Jump to content


  • Content Сount

  • Joined

  • Last visited

  • Battles


Community Reputation

13 Neutral


About Avitar73

  • Rank
    Petty Officer
  • Birthday 05/10/1980
  • Insignia

Profile Information

  • Gender
  • Location

Recent Profile Visitors

348 profile views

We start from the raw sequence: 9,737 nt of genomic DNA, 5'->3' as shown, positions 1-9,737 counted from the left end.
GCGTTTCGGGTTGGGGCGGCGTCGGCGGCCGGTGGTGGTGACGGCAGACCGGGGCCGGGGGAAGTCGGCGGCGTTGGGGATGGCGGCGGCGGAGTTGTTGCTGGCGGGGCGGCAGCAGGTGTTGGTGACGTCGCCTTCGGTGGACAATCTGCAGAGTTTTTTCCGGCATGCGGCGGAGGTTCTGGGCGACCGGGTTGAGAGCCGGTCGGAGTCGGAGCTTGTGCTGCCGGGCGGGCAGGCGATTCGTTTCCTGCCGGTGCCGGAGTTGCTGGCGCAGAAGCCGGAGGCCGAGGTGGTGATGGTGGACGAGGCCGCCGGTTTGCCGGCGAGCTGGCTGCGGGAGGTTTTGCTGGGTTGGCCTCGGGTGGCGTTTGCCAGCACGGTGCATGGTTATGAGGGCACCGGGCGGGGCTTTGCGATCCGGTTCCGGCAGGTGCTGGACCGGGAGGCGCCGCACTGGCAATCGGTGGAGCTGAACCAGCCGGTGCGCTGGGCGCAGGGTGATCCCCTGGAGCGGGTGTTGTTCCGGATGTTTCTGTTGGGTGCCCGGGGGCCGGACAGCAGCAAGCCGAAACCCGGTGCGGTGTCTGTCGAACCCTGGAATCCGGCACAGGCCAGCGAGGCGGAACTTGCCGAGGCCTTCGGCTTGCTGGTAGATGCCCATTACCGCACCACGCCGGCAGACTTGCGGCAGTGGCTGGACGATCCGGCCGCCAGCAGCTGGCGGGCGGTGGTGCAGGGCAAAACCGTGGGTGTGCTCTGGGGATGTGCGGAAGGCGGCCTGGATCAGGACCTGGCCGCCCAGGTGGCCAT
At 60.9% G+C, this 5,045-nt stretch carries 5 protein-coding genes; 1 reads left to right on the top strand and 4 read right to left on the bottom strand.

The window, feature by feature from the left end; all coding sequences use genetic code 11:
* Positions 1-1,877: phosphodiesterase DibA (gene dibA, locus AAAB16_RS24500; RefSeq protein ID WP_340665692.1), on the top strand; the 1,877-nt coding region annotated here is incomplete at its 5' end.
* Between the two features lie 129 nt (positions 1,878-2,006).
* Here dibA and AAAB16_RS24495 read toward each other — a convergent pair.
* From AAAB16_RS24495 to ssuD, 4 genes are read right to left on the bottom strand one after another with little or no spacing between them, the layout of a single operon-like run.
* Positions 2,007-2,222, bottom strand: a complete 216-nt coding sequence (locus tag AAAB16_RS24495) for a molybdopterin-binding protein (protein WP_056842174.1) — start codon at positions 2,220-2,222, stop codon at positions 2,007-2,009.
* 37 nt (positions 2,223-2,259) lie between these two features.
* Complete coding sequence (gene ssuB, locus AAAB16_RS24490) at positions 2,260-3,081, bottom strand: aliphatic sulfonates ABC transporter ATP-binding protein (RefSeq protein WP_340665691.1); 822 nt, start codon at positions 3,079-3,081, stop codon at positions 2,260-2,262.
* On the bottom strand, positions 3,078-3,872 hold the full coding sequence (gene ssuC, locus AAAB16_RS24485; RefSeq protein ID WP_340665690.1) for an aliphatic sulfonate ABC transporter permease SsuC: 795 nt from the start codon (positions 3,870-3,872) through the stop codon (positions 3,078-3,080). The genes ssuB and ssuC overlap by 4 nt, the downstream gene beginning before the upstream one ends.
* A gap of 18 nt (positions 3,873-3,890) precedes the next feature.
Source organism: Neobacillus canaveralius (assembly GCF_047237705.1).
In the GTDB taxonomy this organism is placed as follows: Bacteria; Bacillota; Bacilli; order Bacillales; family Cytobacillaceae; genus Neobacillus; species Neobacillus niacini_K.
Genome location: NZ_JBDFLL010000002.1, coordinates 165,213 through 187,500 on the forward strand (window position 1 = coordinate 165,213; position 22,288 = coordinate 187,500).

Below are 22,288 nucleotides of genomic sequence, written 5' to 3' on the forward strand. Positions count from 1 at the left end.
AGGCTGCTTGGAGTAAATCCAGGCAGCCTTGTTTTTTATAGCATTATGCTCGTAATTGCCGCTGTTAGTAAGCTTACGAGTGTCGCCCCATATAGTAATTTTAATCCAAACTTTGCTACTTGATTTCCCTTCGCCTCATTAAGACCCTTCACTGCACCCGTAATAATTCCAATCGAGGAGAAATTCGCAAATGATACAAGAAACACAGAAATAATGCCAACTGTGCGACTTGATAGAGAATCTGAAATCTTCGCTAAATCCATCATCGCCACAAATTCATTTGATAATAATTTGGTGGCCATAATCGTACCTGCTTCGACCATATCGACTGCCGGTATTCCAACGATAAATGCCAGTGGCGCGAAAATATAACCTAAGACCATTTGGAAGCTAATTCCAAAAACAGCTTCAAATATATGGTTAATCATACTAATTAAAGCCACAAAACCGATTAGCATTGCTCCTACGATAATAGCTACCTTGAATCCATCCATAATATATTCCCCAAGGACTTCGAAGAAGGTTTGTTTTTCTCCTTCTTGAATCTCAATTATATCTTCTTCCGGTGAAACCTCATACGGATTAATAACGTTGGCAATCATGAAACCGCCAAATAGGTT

1. Ahoy fleet, over at the Black Fleet, we have many discussions about the future of this game and especially the ships in it. A recurring topic is the possibility of a Russian BB tech tree. A bit about me... I have been a naval enthusiast since I got my first copy of Jane's Fighting Ships of WWII when I was probably 11 years old and my first plastic model kit of USS Kitty Hawk(monogram) around the same time. I have studied naval ship designs their evolution and the doctrines that were used to employ them. I have amassed a rather extensive library of more than 100 books in this area and even wrote two rather extensive papers in college on the US and CS naval fleets. I offer all of this only to encourage folks to ask me LOTS of questions as this is a passion of mine and I enjoy few things more than a good conversation on anything nautical. So... now that my tooting is over... I was delighted to be able to go to the WG Lets Battle Tour in NYC this last November. While I was there I had a great conversation with the producer of WoWs NA. One of the questions I tried to nail him down on was the possibility of a Russian BB line. He was reluctant (unsurprisingly) to give a very definite answer however, he did respond in a manner that has convinced me that there will be such a line of battle wagons at some point. Now one of the main points of the many conversations that I have had with people about this is the impression that the Russian Empire and Soviet Union never had more than a few battleships. While this argument is not far from the truth it is not the complete picture and did evoke an interesting study that I have plunged into. I wanted to share some of what I have found with the community at large as I know that the development of BB lines in the game is a hot topic. The Russian Empire under the Tsars did build or purchase several pre-dreadnought battleships given that currently WoWs has only the one T2 Mikasa pre-dreadnought or mixed caliber gun battleship in game I am going to forego any review of those ships and focus only on the dreadnought or single caliber battleships that were either completed or as is common with the Russian tree a paper design. There are surprisingly more than many folks imagined. I will not in this initial review attempt to assign or speculate placement of tiers for these ships, it would be great if folks could respond with their own ideas on these thought provoking ships. I would also like to make the point that very little of what you will see in this review has derived from wiki or any internet source, nearly all of my visuals where scanned from books published from the Naval Institute Press. Going in chronological order, let us start with the first dreadnought type battleship commissioned into the Imperial Russian Navy, the Gangut class battleships. These four ships can be characterized as the more primitive and indeed earliest design that would eventually evolve into the Imperator Nikolai I. In general compared to the current T4 premium this class is very similarly armed, more lightly armored and thus slightly faster. One major difference of note is the turret layout; with the B turret facing aft, therefore these ships would not enjoy the same ease as the Nikolai being able to maintain a good bow angle while at the same time having 75% of main guns on target. The Gangut and Sevastopol continued in service with the Soviet Red Fleet until after WWII. By the end of their respective careers these two battleships had undergone many modernizations and overhauls. Sevastopol ca. 1942 The next iteration of the Russian Imperial Navy's battleships is the Imperatritsa Mariya class. The three ships completed of this class offer improved armor over the previous class. The external armor is virtually identical to that of Nikolai, including main belt, deck, conning tower, barbettes, and turrets. Nikolai however, has a substantially improved internal protection scheme that we will review next. Armament, main battery turret lay out and speed are all nearly the same as the current OP T4 in game. Unfortunately none of these ships saw service past the mid 1920's and therefore where never provided with much in the way of improvements, such as AA guns or torpedo bulges. With the purchase of a new battleship by the Turks(which was eventually commandeered by the UK and became HMS Agincourt, as it was built in Newcastle by the Armstrong Shipyards for Brazil) the Tsar felt compelled to order an improved variation of the Imperatritsa Mariya class, this ship was named Imperator Nikolai I and was the only ship of her type. Being based on the previous class design the armament, main battery turret lay out, and exterior armor was nearly the same. The major improvements were found in the internal structure which was armored nearly 50% more than in the Mariyas. This included a turtle back behind the main belt and significantly improved bow armor which extended up to the main belt. Given this nearly 7000 tons of additional armor the Nikolai required a more robust power plant as well to achieve her 21knts speed. Another improvement was an additional deck which extended from the bow to the conning tower giving the ship better sea keeping and improved deflection of shells. By 1917 the German army had occupied the ship yard where the Nikolai was being built and naturally work was halted, after the end of WWI the allies had taken control of this area and destroyed the ship to prevent the Reds from taking possession. The last capital ship project while under the rule of the Tsar was a the 1912 Borodino class battlecruiser. More or less this class can be characterized as a further evolution of the original Gangut design. The major differences being a planned armament of 356mm(14") guns and an increased speed of 26.5kts. These ships where laid down and like Nikolai construction continued through the war until either the German invasion or the Bolshevik Revolution stopped the ships from being completed. Izmail was far enough along that she was launched in 1922 however, with the Russian armament industry in ruins there was no hope of completing the ship as planned. Talk of the Izmail being converted into an aircraft carrier was never realized and she was sold to the breakers in 1931. After 1917 there were a few issues which seem to have interfered with all but two of the Imperial era ships seeing any service within the Red Fleet. First, in 1921 many crewmen of the Baltic Fleet mutinied at Kronstadt against the Communists. This left the government very distrustful of the Navy and its leadership, considering that the fleets mutiny in 1917 and consequential shelling of the Winter Palace by the cruiser Aurora had helped bring down the Tsar, the suspicion seemed justified at the time. Second, Lenin saw capital ships as an indulgence of the west and was only interested in a defensive navy that could protect territorial waters. This lack of national interest in capital ships continued until the rise to power of Joseph Stalin in the 1930's. With the improvement of the Soviet Unions industrial capacity Stalin was interested in expanding the Soviet fleet. Many problems plagued the Soviet development of designing and building what was at the time the most sophisticated implements of war on the Earth. During the 30's the Soviets lacked many key technical necessities for this effort, chiefly a capable naval design and architecture bureau as well as a capable armaments industry to design, test and forge guns of capital ship caliber. Stalin not willing to be deterred and in the tradition of Peter the Great looked to the west for solutions. Several ship and armament designs and architectural blue prints were commissioned from Italy, Czechoslovakia, Germany and the United States. Beginning in 1932 the Ansaldo firm of Italy who had been the primary naval architects for the Regia Marina were contracted to design several ships for the Soviet Navy including a battleship, a battleship/aircraft carrier hybrid and several other smaller ships(Chapayev and Tashkent are results of this effort). The intention was to procure the designs then build the ships in the motherland. The famous Skoda Works of Czechoslovakia was contracted to design the armaments for future capital ships around this same time. Then in 1936 the US Navy and Congress agreed to allow the Baltimore firm of Gibbs & Cox to provide assistance to the Soviets in designing again both a battleship and battleship/aircraft carrier hybrid. The following are the resulting designs: The Ansaldo UP 41 design was a take off of the Vittorio Veneto class which Ansaldo had also designed. One item of note, 406mm main guns in place of the 381mm on the Italians. Perhaps the most intriguing design was the "Design B" battleship/carrier hybrid of Gibbs & Cox. This nearly 60,000 ton monster would have had both 12 - 406mm/45 main battery guns as well an air wing of some 45 aircraft. The scale of this ship is truly awesome, nearly the dimensions of the Grosse Kurfirst. As a side note no nation produced a purpose built concept such as this and the IJN being the only navy to try with the lack luster conversion of the two Ise class battleships during WWII. This brings us to the most successful of all of these plans the Project 23 battleship design for the Sovetskii Soyuz class battleships. Laid down in 1939, the planned 3 ships would have been very impressive given there heavy armor and main battery. Unfortunatly a combination of damage suffered during the war and lack of material caused work to come to a complete stop before the yards were over taken by the German invasion. After the war the hulls were broken up, some of the machinery was utilized in the Sverdlov class cruisers such as the Mikhail Kutuzov. In addition to all of these ships there was also a proposal in 1939 made after the pact between Germany and the Soviet Union were Germany was to sell plans to the Soviets for what was dubbed the Kronstadt class battlecruisers. This design was most likely very similar to the Project 1047 battlecruisers that the The Netherlands where proposing to purchase from Germany in early 1939 which shared much of the same machinery, armor and armaments as the Scharnhorst class. I hope that this review of the evolution of Russian capital ships is helpful to all. I think that when you look at what is here there may well be plenty of historically based material to build a viable Russian BB tech tree. While it is true much of it will have to be "paper ships" when you look at many other nations including the UK there are many holes that will have to be filled on nearly all other tech trees. Please comment with ideas for the tiers that you all think these designs may fit. Don't be afraid to ask any questions that you may have! Have fun! ~Avitar73 Sources: Battleships - Allied battleships of World War II; Naval Institute Press; Annapolis, Maryland 1980; ISBN 0-87021-100-5 Conway's All the World's Fighting Ships 1922-1946; Conway Maritime Press; London, UK 1980; ISBN 0-85177-146-7 Conway's All the World's Fighting Ships 1906-1921; Conway Maritime Press; London, UK 1985; ISBN 0-87021-907-3 Russian & Soviet Battleships - Stephen McLaughlin; Naval Institute Press; Annapolis, Maryland; 2003 ISBN 13:9781557504814